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HC seeks govt response to PIL challenging legality of PSA

Post by on Friday, August 19, 2022

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Srinagar, Aug 18: The High Court of Jammu & Kashmir and Ladakh Thursday granted a month's time to the government to file counter affidavit to a public interest litigation (PIL) challenging "legality" of Jammu and Kashmir Public Safety Act (PSA), 1978.
A division bench of Chief Justice Pankaj Mithal and Justice Wasim Sadiq Nargal provided further one month time to the government counsel, Aasifa Padroo to file the same and listed the matter for hearing on October, 27, 2022.
The PIL filed by senior counsel Syed Tassaduq Hussain in 2019 challenges the "legality" of the PSA, stating that the Act is illegal because it contravenes 44th (1979) amendment to the constitution of India.
"Union of India was bound to bring this amendment into force," it says.
Earlier, advocate general, D.C Raina had raised a preliminary objection over the maintainability of the petition.
Raina had submitted that the issue involved in the petition though is purely legal in nature, but as the matter is being adjourned for the purposes of final hearing, "let it be adjourned for a longer period, so that, if necessary, he may file the counter affidavit on facts as well."
In this connection, the court had asked advocate general to file counter affidavit in the matter.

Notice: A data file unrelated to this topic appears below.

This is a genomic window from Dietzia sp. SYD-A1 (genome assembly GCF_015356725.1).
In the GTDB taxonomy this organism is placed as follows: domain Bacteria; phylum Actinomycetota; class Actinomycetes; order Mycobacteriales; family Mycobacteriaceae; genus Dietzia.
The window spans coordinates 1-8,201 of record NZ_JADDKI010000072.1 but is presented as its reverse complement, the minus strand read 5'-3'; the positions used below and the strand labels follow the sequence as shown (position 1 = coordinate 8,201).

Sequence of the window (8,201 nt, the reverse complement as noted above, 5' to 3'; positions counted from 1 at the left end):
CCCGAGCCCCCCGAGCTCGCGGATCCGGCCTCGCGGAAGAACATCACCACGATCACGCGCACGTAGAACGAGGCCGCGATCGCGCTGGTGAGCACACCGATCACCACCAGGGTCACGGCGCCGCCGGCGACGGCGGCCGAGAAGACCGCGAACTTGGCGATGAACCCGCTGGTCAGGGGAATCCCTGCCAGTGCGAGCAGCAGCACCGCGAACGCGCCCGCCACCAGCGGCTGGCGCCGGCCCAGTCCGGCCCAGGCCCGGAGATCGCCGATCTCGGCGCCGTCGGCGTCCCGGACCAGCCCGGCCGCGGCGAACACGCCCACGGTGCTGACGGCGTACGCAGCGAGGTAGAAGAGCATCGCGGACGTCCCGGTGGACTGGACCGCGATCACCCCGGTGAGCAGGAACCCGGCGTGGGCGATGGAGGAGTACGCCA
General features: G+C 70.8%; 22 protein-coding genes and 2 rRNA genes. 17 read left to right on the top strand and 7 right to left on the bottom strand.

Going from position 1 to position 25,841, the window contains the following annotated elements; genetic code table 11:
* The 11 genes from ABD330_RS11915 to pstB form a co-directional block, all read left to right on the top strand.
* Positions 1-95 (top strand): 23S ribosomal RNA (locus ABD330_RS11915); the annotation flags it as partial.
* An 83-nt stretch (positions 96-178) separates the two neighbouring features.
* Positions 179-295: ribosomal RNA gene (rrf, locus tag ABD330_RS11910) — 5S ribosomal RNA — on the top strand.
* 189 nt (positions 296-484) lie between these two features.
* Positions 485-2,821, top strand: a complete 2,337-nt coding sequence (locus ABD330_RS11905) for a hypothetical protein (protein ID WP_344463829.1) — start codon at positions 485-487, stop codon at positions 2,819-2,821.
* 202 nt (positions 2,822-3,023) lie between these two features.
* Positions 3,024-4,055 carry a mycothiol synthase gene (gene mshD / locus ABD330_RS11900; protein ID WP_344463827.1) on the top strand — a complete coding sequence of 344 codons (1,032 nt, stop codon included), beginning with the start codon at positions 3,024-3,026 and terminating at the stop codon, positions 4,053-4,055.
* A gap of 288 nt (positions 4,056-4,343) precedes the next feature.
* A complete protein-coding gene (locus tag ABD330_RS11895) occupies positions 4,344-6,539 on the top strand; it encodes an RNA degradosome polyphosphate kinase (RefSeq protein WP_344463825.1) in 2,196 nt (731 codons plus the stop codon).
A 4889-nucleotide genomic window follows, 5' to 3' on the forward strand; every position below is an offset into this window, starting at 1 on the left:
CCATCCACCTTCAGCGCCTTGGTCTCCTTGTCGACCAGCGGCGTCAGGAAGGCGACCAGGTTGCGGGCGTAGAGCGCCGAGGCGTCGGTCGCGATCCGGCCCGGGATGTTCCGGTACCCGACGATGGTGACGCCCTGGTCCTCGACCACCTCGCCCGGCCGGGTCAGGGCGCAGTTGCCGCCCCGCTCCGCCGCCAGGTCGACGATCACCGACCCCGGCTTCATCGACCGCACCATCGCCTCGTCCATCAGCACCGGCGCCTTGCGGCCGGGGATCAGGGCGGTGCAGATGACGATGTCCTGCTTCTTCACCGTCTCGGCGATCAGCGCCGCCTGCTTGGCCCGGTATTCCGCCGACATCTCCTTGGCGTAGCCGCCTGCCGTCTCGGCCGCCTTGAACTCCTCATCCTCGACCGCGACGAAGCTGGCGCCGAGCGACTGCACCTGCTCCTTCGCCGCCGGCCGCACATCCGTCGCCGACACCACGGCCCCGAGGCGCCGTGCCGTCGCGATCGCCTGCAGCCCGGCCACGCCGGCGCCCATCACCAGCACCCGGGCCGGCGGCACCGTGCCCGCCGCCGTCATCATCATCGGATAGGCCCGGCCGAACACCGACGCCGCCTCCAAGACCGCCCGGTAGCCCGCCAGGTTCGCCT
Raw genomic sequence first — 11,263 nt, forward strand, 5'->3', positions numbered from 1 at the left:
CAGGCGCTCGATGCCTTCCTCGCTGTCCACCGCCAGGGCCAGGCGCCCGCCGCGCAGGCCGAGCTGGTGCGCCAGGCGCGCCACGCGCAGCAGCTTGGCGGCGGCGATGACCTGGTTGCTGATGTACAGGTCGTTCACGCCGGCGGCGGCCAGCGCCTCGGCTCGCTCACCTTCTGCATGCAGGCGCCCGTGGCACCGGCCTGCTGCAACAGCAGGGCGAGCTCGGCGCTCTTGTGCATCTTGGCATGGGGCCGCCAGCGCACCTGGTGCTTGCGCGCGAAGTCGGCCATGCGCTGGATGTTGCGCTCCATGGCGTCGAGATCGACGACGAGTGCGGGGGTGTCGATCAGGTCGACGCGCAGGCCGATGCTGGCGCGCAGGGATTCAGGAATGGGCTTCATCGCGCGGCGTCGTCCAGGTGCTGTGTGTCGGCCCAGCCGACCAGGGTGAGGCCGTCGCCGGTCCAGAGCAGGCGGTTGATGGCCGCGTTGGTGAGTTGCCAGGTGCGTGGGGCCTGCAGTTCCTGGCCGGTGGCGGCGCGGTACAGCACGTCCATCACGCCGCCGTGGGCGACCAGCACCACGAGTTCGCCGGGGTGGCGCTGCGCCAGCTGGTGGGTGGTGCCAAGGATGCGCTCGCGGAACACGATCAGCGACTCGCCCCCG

It had also directed Union of India through Assistant Solicitor General of India (ASGI) to file response to the plea, "if he so desires."
Since then the matter is being adjourned by the court on the request of government counsel over one pretext or the other.
The petitioner, Hussain has pointed out that for the last 46 years amendment to Article 22 has not been brought into force in J&K and has sought direction to the Union of India for bringing into force the same.
"Amendment provided drastic changes that a person could be detained under PSA initially only for a period of two months and that chairman of the advisory board would either be Chief Justice of the state or a sitting judge of the High Court so that the matter is reviewed dispassionately,'' he submitted.
The petitioner also challenges the legality of Sections 8 and 16 of the Act on the grounds of violation of Article 14 of the Constitution of India.
"Section 8 of the PSA should be declared illegal because the government has to approve the detention but it cannot approve without hearing the detenue," he pleaded.
The plea underscored that "power to detain is power of the state" and a "divisional commissioner or district magistrate cannot detain a person".
It contended that the delegation of powers to detain the persons under Sections 8 and 16 of the J&K PSA, 1978 in Divisional Commissioners or District Magistrates is illegal and that also Section 10 of the enactment was contrary to law. 
Moreover, the plea stated that the detainee cannot be moved from one place of detention without show cause.
The petitioner is relying on a judgment of the House of Lords in England which, he submits, still holds good.
He contended that amendment to Article 22 of the Constitution of India was made by the Parliament and also received the assent of the President of India and became law.
The petitioner has prayed that the PSA Act in J&K be scrapped.
The PIL also raises the issue of legal aid for the detenus who are poor people without financial means which, the petitioner says, the state is bound to provide to a detenu booked under PSA.
"Where the state detains a person under PSA, it has a duty under Article 22 of the constitution and Articles 20 and 21 to provide legal aid to the detenue."
Although, the PIL was filed in 2019 yet the government of India and J&K government (respondents) is playing dilly dallying tactics to delay the matter further by seeking frequent adjournments over one pretext or the other.
 


 
 
 

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